I enjoy having dogs with very different temperaments in lots of ways. It makes life interesting.
 
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I know my poodle mix is an alarmist. She also played non stop for 14 hours a day when I got her at almost 7 years old. I’ve had to teach her to be quiet and she really loves that. She still has a lot of energy and will initiate play with me, but if I don’t respond, he off switch goes off and she’s perfectly calm. I love the energy but I also love the couch potato in her. She is the size of a mini.


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Discussion Starter #14
I should also add my childhood minipoo was also amazingly calm and patient. She was a wonderful minipoo who had absolutely no training. I got her when I was 6 and my brother was 5. We rarely had young children in the house but I was always amazed at her patience when a toddler visited - she was fine to let the toddler pet her and even pull a little at her tail (not in a mean, painful way - just fluffy up her tail pom pom). When she had enough she just left the room. I was a huge book reader as a child and that dog spent most of her life cuddled up next to me on the bed while I read. Her second favorite activity was cuddling with my father when he came home work and shared his chair with her while he read.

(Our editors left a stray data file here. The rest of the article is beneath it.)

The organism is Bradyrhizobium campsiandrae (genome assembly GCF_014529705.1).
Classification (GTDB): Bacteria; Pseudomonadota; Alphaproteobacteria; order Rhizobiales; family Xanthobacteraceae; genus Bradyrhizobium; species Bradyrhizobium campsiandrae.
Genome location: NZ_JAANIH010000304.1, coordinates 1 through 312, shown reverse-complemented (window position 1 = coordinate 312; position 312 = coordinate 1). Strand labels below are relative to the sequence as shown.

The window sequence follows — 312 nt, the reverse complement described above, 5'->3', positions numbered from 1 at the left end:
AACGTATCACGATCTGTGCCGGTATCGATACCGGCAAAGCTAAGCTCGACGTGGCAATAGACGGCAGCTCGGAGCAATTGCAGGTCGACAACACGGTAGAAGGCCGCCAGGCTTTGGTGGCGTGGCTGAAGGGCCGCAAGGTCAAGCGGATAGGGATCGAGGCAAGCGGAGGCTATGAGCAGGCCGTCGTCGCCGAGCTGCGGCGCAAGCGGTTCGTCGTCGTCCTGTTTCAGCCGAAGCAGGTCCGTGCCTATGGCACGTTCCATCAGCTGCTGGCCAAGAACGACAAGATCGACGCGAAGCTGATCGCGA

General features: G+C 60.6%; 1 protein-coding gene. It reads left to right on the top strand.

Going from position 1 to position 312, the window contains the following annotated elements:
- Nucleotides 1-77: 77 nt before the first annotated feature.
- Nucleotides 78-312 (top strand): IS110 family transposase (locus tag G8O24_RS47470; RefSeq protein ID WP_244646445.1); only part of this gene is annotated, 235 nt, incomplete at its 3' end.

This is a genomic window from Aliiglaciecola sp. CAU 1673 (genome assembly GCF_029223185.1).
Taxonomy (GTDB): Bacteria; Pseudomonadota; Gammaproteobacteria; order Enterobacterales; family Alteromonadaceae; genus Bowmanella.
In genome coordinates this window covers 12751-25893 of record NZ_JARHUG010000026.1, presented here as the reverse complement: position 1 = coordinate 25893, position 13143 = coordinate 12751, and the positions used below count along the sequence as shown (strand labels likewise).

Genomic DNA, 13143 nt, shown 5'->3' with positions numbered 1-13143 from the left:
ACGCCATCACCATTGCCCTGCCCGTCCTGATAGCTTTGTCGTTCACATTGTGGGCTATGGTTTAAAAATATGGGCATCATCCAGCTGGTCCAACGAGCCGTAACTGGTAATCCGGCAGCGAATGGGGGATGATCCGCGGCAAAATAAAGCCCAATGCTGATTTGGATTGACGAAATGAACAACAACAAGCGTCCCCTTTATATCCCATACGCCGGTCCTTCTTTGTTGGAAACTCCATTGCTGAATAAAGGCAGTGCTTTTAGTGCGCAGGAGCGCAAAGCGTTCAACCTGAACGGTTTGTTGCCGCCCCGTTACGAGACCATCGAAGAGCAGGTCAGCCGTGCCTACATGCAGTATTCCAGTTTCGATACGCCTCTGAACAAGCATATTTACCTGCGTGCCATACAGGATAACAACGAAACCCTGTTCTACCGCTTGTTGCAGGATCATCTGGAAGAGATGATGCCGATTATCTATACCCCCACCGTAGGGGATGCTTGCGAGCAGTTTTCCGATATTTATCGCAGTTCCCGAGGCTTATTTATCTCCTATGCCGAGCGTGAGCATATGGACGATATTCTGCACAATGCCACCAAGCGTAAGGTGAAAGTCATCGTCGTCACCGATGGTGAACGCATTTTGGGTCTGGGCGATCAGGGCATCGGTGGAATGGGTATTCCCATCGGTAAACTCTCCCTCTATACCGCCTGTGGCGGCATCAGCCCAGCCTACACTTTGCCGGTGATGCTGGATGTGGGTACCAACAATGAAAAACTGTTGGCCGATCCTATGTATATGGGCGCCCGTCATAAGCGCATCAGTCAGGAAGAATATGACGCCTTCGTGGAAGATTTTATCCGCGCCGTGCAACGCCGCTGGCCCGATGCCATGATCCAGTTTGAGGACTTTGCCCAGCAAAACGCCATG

We also had a tpoo when my kids were little - and that dog could bark. I wish Poodle Forum was available back then - and that the science of training dogs was more advanced - because I feel now I could have intervened and trained her to be less barky. Back then the best I could do would be to just tell her enough, it's time to stop.

jojogal001 - I'm glad to hear that Zeke is calm too - and that you were able to train Stella, your pom/poodle mix to be a calm dog.

Dechi, I do agree with you - it's a generalization and obviously if there are calm minipoos, there are also hyperactive ones too. And it's probably true for tpoos and spoos.

Dogs4Life - yes a mix of personality and training.

twyla. I could have used your training techniques back when I had a very barky tpoo. For such a little dog, she sure had a bark.

Thanks everyone.